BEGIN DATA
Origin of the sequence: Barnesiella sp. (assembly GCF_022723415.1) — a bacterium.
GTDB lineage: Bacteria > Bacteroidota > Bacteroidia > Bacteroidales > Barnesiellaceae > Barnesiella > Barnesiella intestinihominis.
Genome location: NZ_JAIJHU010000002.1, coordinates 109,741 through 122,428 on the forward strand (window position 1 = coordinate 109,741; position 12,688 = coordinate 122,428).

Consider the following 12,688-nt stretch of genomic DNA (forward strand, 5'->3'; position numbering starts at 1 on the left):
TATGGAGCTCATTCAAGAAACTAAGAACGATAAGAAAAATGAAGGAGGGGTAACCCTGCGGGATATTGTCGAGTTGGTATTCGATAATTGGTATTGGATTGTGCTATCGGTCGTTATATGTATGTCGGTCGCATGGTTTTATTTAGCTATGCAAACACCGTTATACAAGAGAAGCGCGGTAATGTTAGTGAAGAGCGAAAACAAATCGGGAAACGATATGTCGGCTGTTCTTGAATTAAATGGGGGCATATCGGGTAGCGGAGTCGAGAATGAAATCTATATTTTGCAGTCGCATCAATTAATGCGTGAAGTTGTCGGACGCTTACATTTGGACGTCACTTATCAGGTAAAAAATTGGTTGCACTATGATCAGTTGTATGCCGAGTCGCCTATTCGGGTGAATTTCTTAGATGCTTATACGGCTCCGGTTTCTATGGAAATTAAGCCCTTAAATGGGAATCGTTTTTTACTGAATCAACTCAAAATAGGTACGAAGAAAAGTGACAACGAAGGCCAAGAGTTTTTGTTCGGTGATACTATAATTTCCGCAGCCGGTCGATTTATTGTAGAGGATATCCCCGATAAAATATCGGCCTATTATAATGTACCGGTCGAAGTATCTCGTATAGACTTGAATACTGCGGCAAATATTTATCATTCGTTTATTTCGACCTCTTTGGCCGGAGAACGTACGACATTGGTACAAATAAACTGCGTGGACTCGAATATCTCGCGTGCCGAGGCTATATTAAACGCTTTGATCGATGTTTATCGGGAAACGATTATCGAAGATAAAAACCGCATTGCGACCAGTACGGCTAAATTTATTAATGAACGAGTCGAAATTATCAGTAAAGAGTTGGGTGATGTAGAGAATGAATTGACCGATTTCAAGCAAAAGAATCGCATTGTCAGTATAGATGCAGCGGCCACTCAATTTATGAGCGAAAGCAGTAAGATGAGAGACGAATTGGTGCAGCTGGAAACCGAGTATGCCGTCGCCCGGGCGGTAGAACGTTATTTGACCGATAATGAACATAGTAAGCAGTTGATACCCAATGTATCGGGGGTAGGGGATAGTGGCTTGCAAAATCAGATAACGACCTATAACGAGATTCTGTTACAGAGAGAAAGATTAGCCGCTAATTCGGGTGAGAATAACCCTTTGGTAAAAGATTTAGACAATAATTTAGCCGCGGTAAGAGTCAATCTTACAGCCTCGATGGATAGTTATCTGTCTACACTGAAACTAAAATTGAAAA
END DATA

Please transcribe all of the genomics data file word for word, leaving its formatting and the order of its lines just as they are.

Origin of the sequence: Barnesiella sp. (assembly GCF_022723415.1) — a bacterium.
GTDB lineage: Bacteria > Bacteroidota > Bacteroidia > Bacteroidales > Barnesiellaceae > Barnesiella > Barnesiella intestinihominis.
Genome location: NZ_JAIJHU010000002.1, coordinates 109,741 through 122,428 on the forward strand (window position 1 = coordinate 109,741; position 12,688 = coordinate 122,428).

Consider the following 12,688-nt stretch of genomic DNA (forward strand, 5'->3'; position numbering starts at 1 on the left):
TATGGAGCTCATTCAAGAAACTAAGAACGATAAGAAAAATGAAGGAGGGGTAACCCTGCGGGATATTGTCGAGTTGGTATTCGATAATTGGTATTGGATTGTGCTATCGGTCGTTATATGTATGTCGGTCGCATGGTTTTATTTAGCTATGCAAACACCGTTATACAAGAGAAGCGCGGTAATGTTAGTGAAGAGCGAAAACAAATCGGGAAACGATATGTCGGCTGTTCTTGAATTAAATGGGGGCATATCGGGTAGCGGAGTCGAGAATGAAATCTATATTTTGCAGTCGCATCAATTAATGCGTGAAGTTGTCGGACGCTTACATTTGGACGTCACTTATCAGGTAAAAAATTGGTTGCACTATGATCAGTTGTATGCCGAGTCGCCTATTCGGGTGAATTTCTTAGATGCTTATACGGCTCCGGTTTCTATGGAAATTAAGCCCTTAAATGGGAATCGTTTTTTACTGAATCAACTCAAAATAGGTACGAAGAAAAGTGACAACGAAGGCCAAGAGTTTTTGTTCGGTGATACTATAATTTCCGCAGCCGGTCGATTTATTGTAGAGGATATCCCCGATAAAATATCGGCCTATTATAATGTACCGGTCGAAGTATCTCGTATAGACTTGAATACTGCGGCAAATATTTATCATTCGTTTATTTCGACCTCTTTGGCCGGAGAACGTACGACATTGGTACAAATAAACTGCGTGGACTCGAATATCTCGCGTGCCGAGGCTATATTAAACGCTTTGATCGATGTTTATCGGGAAACGATTATCGAAGATAAAAACCGCATTGCGACCAGTACGGCTAAATTTATTAATGAACGAGTCGAAATTATCAGTAAAGAGTTGGGTGATGTAGAGAATGAATTGACCGATTTCAAGCAAAAGAATCGCATTGTCAGTATAGATGCAGCGGCCACTCAATTTATGAGCGAAAGCAGTAAGATGAGAGACGAATTGGTGCAGCTGGAAACCGAGTATGCCGTCGCCCGGGCGGTAGAACGTTATTTGACCGATAATGAACATAGTAAGCAGTTGATACCCAATGTATCGGGGGTAGGGGATAGTGGCTTGCAAAATCAGATAACGACCTATAACGAGATTCTGTTACAGAGAGAAAGATTAGCCGCTAATTCGGGTGAGAATAACCCTTTGGTAAAAGATTTAGACAATAATTTAGCCGCGGTAAGAGTCAATCTTACAGCCTCGATGGATAGTTATCTGTCTACACTGAAACTAAAATTGAAAA